The View From The Shard (and the secret view from the Shard)
Written by Jaillan Yehia
It’s been nearly four years in the making, is nearly twice as high as any other London viewpoint, and allows you to see the greatest city on earth in all its 360-degree glory. Here’s my report on The View From The Shard – plus I’ll show you the secret viewpoint that paying visitors will never get to see, and explain why…
In a previous post I explained how I stalked The Shard as it was being built – and how even though there’s been mixed feelings about the building amongst Londoners, I’ve been excitedly photographing it from various angles and in various states of glassiness as it went up.
And I couldn’t wait to get to the top to see the amazing view.
I was one of a handful of lucky people to be allowed a sneak preview of The View from The Shard before it opened to the public on February 1st 2013.
On arrival at London Bridge I was shown the boards advertising the Shard inside the station, which will form the official public entrance to The View From The Shard, the viewing galleries which occupy the highest habitable floors of building.
I was then led into the reception area for the Shard’s offices, and to the elevator to be whizzed up to the viewing floors.
I’d expected to be donning a hard hat for the visit as the interior is still a work in progress, with contractors on site in fluro jackets. But despite the odd cable hanging out, the interiors, flooring and lighting were already in place. Like an extremely up scale episode of DIY SOS, the scene here had been quite different the day before our visit I was told.
The View From The Shard begins on level 68, and it was here that I was treated to a now-secret view that no-one else in the world will ever see – the space between the lifts and the glass facade is far more narrow than on the floor above so has been concealed forever to stop people piling out of the lift and simply gawping, causing a major health and safety issue.
Having enjoyed the secret view from the shard, I made my way up to level 69, which will become the main viewing gallery with completely uninterrupted 360-degree views of London, stretching 40 miles. You can walk the entire way around the Shard at this level, spotting landmarks like the London Eye and the BT Tower, itself an amazing viewpoint, as well as buildings and monuments all over London, and you can take the opportunity to examine the building itself from within.
I visited at night and the spectacle of my beloved city laid out before me lights twinkling was an unforgettable experience. I’d considered carefully whether a day time visit would be better, and plumped for the romance of a nocturnal city spectacle.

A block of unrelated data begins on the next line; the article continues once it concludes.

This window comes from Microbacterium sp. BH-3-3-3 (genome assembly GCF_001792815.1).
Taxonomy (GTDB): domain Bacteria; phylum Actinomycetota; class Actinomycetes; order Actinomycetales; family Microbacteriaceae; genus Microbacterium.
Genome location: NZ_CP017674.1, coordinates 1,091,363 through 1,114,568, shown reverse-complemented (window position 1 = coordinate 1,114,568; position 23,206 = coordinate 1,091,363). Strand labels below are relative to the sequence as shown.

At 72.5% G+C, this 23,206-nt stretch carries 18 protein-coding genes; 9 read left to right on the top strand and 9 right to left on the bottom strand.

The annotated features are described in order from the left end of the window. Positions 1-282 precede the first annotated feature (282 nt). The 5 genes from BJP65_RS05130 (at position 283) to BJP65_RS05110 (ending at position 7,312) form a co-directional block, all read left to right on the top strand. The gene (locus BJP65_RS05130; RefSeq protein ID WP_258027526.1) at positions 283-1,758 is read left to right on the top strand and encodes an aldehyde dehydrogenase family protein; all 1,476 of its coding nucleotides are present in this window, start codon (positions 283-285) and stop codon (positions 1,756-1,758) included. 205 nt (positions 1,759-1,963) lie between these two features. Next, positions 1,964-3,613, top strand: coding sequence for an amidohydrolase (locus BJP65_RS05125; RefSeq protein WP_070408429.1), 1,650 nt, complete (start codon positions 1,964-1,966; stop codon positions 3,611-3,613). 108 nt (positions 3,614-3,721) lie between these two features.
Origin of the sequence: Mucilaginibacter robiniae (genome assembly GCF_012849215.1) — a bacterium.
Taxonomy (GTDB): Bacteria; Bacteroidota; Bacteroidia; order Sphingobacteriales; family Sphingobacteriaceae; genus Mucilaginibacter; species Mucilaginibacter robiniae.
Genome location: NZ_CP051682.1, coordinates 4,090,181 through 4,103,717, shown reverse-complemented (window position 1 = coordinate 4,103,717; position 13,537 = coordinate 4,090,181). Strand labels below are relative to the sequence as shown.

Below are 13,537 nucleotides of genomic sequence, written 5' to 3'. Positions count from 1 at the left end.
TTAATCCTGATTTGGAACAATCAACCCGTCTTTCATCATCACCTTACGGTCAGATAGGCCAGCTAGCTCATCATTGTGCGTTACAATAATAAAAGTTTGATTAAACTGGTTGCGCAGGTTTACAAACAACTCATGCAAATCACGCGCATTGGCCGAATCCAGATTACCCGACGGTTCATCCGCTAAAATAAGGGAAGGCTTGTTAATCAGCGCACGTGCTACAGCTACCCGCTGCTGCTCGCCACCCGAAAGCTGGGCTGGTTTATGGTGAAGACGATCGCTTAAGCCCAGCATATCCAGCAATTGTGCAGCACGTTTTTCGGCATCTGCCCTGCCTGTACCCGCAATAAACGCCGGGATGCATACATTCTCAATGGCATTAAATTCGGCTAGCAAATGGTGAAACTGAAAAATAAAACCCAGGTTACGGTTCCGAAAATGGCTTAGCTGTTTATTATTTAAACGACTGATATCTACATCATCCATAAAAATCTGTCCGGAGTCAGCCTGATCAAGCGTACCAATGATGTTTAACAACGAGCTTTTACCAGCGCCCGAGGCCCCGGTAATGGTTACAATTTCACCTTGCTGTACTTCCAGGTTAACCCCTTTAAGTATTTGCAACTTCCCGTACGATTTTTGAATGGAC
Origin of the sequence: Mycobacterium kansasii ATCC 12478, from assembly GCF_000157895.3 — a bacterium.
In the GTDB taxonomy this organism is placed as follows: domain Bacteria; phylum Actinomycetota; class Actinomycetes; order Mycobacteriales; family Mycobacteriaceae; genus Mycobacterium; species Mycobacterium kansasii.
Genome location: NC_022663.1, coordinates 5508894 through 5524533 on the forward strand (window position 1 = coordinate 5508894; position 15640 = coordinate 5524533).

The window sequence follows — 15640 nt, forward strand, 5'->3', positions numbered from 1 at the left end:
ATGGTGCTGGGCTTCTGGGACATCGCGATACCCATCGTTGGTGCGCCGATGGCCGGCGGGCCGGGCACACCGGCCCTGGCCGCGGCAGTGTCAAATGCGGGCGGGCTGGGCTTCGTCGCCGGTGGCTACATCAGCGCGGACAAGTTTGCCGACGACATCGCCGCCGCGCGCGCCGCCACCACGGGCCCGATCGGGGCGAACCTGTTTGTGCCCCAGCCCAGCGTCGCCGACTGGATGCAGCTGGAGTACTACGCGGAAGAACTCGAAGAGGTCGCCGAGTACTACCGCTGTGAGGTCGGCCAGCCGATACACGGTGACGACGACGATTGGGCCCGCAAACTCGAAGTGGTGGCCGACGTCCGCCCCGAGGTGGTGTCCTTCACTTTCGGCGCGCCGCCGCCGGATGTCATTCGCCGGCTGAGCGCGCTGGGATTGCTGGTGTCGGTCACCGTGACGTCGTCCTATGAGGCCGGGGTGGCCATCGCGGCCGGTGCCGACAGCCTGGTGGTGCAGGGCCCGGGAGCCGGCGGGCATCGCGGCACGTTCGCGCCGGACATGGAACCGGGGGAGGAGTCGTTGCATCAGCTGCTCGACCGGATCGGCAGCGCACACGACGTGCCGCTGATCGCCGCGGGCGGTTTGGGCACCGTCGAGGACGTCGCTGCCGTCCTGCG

The digital telescopes provided, the first of their kind in Europe, will allow visitors to change their view from real-time to stock footage, with zoom capabilities on the 200 landmarks which are highlighted.
My favourite view is the scene of classical London landmark of Tower Bridge in the foreground, as the Thames snaking off into the distance drawing your eye to the modernity to Canary Wharf in the background. This says so much about how London has evolved, and continues to grow and expand, and for me the addition of the Shard to the London skyline is a a great addition to London’s architectural evolution.
The Shard In Numbers:
6 – The number of meters per second at which the Shard’s lifts travel
8 – The number of football pitches The Shard’s glazed area represents
12 – The number of digital telescopes that allow you to see everything by day and night, whatever the time of your visit
31.4 – The number of acres of floor space The Shard occupies
40 – The number of many miles of London which can be seen from The Shard
44 – The total number of lifts in The Shard
69 – The level where the view is revealed
72 – The highest viewing gallery floor, partially open air, where you can look at the shards of glass that form the building’s top
200 – The number of landmarks highlighted on the digital telescopes
244 – The height in meters above London of The View From The Shard
1016 – The total height, in feet, of The Shard
11,000 – The number of glass panels on The Shard
18,000 – The total square footage of The View From The Shard
The View From The Shard opens to the public on 1st February 2013
Nearest Tube: London Bridge
The View from The Shard Opening Hours: The View will be open from 9am – 10pm daily except Christmas Day
Ticket prices are £24.95 for adults and £18.95 for children
There will be no time limit on visits
For full information visit www.theviewfromtheshard.com
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